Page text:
BRP Andrés Bonifacio during Exercise RIMPAC 2018 sea phase.
|Launched:||17 June 1967|
|Decommissioned:||16 March 2016|
|Fate:||transferred to Philippine Navy.|
|Name:||BRP Andrés Bonifacio|
|Namesake:||Andrés Bonifacio (1863–1897), revolutionary and founder of the Katipunan movement|
|Acquired:||21 July 2016|
|Commissioned:||21 July 2016|
|Motto:||Semper Paratus (Always Ready)|
|Status:||In active service|
|Class and type:||Gregorio del Pilar-class offshore patrol vessel|
|Displacement:||3,250 tons, probably less due to removal of several weapons & sensors system|
|Length:||378 ft (115 m)|
|Beam:||43 ft (13 m)|
|Draft:||8.75 ft (2.67 m)|
|Speed:||29 knots (54 km/h)|
|Range:||14,000 nautical miles (25,900 km)|
|Boats & landing |
|2 × RHIB|
|Sensors and |
|Electronic warfare |
|2 × Mk.36 Super Rapid Blooming Offboard Countermeasures (SRBOC) Chaff and Decoy Launching System|
|Aircraft carried:||1 × AgustaWestland AW109EPower naval helicopter|
|Aviation facilities:||retractable hangar and flight deck|
BRP Andrés Bonifacio (PS-17) is an offshore patrol vessel of the Philippine Navy and the third Gregorio del Pilar-class offshore patrol vessel in commission. She is the second ship of the Philippine Navy to be named after Andrés Bonifacio, a Filipino revolutionary leader, regarded as the "Father of the Philippine Revolution" and one of the most influential national heroes of the Philippines.
The ship was designed with a high level of habitability and provides fairly comfortable accommodations, including air conditioning.
The Andres Bonifacio employs the shipboard application of aircraft gas turbine jet engines with the use of controllable pitch propellers. She is equipped with two 18,000 horsepower (13,000 kW) Pratt & Whitney gas turbines and can propel the ship at speeds up to 28 knots (52 km/h). Ramon Alcaraz also has two 3,500 horsepower (2,600 kW) Fairbanks-Morse diesel engines, capable of driving the ship economically at 17 knots (31 km/h) for up to 14,400 nautical miles (26,700 km) without refueling. A retractable/rotatable bow propulsion unit provides manoeuvrability in tight situations.
Prior to turn-over to the Philippine Navy, the ship was armed with a Mk.75 Oto Melara 76mm/62cal Compact main gun, two Mk.38 25 mm Bushmaster chain guns at midships, and a Phalanx CIWS system aft. The CIWS and chain guns were removed prior to its turn-over, with the Mk.75 gun remaining.
Andres Bonifacio has a flight deck and hangar capable of handling helicopters.
The Philippine Navy uses the AgustaWestland AW109E Power naval helicopter as its standard helicopter for the entire class.
The Philippine Navy plans to modernize the entire ship of the class, with an initial program to upgrade the ship's sensors, and another program to improve its weapon systems.
Several systems were acquired through US Foreign Military Sales (FMS) and Foreign Military Financing (FMF), which includes the BAE Systems Mk. 38 Mod. 2 machine gun system, the SAAB AN/SPS-77 Sea Giraffe AMB 3D air/surface search radar, and the FLIR Systems SeaFLIR 230 Electro-Optical/Infra-Red Camera.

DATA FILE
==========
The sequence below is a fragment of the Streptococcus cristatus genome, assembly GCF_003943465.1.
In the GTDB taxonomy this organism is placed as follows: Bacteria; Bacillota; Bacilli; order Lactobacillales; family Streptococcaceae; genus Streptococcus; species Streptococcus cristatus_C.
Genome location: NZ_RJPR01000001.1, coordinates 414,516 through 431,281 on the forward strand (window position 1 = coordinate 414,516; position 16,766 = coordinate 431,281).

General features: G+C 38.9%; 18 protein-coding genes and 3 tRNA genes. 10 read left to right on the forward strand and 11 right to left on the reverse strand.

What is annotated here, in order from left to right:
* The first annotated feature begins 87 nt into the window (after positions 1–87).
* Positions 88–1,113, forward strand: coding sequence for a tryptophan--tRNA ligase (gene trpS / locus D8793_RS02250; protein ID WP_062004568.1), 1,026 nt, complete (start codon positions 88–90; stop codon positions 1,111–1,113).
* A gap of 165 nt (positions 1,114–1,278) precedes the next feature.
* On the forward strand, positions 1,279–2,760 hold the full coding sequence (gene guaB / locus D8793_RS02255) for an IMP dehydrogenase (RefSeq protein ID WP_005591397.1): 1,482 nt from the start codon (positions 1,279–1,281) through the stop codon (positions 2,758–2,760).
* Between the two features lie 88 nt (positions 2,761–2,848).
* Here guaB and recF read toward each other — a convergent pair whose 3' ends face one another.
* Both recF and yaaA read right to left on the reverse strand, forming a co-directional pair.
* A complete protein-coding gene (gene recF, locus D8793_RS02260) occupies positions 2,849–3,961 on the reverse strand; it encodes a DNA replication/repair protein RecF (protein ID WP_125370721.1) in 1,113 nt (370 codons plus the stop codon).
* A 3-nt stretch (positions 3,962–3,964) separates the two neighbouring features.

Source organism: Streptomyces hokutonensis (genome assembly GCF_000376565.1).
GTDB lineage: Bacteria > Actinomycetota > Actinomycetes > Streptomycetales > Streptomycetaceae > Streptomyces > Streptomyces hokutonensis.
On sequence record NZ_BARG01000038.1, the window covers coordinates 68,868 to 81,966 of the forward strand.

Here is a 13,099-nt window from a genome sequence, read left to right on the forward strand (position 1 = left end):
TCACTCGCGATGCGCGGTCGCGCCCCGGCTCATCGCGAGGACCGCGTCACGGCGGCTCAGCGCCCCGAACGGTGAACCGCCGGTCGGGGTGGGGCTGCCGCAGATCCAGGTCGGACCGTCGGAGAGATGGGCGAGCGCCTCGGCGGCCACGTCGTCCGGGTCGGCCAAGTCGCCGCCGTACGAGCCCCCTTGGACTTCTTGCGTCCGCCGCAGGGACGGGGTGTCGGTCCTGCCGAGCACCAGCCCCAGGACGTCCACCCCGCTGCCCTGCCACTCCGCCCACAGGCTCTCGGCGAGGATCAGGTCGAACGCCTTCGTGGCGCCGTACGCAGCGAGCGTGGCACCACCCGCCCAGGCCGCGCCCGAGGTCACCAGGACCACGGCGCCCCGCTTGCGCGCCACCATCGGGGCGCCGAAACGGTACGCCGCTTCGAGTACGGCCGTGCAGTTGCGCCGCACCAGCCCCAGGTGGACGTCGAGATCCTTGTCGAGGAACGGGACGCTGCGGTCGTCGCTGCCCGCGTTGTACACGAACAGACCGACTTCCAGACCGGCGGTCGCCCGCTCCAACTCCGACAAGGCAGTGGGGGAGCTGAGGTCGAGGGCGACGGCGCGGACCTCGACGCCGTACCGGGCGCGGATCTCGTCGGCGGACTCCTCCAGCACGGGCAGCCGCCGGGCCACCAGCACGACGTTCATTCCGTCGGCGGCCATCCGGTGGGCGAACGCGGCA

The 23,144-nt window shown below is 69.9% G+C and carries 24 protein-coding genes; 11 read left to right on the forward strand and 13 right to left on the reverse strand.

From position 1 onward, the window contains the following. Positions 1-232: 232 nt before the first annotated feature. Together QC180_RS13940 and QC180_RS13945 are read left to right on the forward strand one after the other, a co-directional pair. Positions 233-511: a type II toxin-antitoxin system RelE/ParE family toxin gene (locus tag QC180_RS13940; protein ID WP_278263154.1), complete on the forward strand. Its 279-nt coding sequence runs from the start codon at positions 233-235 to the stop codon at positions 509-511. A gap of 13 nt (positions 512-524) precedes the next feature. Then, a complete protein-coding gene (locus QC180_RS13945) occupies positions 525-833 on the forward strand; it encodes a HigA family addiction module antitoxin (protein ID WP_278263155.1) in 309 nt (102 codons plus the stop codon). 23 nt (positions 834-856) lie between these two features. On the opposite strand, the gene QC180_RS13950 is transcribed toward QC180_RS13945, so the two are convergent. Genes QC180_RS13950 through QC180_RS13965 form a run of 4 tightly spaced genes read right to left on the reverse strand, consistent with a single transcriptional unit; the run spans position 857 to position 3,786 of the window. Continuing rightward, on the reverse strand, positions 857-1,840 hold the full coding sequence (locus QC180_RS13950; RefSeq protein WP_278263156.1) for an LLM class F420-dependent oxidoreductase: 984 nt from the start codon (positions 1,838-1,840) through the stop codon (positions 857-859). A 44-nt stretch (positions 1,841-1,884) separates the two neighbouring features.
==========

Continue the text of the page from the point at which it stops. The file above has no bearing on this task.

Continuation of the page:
Meanwhile, the Philippine Navy will launch a program to acquire, install and integrate several other sensors into the ship, as part of the Horizon 2 phase of the Revised AFP Modernization Program. Among those to be acquired are new Combat Management System (CMS), Hull Mounted Sonar (HMS), and a Radar Electronic Support Measures (R-ESM).
Future upgrades are planned to install defensive and offensive missile systems and torpedo launchers, although funding is still being secured and might only be included in the next phase of the Navy's moderization program.
From 1967–2016 the ship was a Hamilton-class high endurance cutter of the United States Coast Guard that was named USCGC Boutwell (WHEC-719). The U.S. decommissioned the cutter in early 2016 and the Philippines acquired it under the Excess Defense Articles and the Foreign Assistance Act.
The frigate was formally received by the Philippine Navy on July 21, 2016, and commissioned to service on the same day at the USCG base at Alameda, California. She arrived in Manila on December 9, 2016 after port visit in Guam on December 5, 2016.
The BRP Andres Bonifacio was sent to Malaysia for its first international deployment as a Philippine Navy ship, to be the Philippines' representative in the Langkawi International Maritime and Aerospace Exhibition 2017 (LIMA 2017) from March 21 to 26, 2017. The ship also had a port call at the Lumut Naval Base in Perak, Malaysia and conducted joint exercises with the Royal Malaysian Navy, before docking at Port Klang, Selangor, Malaysia for a goodwill visit from March 30 to April 3, 2017.
From June to early August 2018, the ship participated in the Exercise Rim of the Pacific (RIMPAC) 2018 together with the BRP Davao del Sur (LD-602) Landing Platform Dock. This is the first time that the Philippine Navy sent ships to the world's largest International Maritime Exercise which is held in Hawaii during even numbered years. Among the events the ship participated at RIMPAC were:
In April 2019, the BRP Andres Bonifacio had an unplanned encounter at sea with the Wu Chang (FFG-1205) Frigate of the Taiwanese Navy near the Mavulis Island in Batanes. The two ships implemented the Naval Code for Unplanned Encounters at Sea (CUES) during the encounter. The Wu Chang was monitoring the activity at Mavulis while the BRP Bonifacio was on its way to South Korea.
Media related to BRP Andres Bonifacio (FF-17) at Wikimedia Commons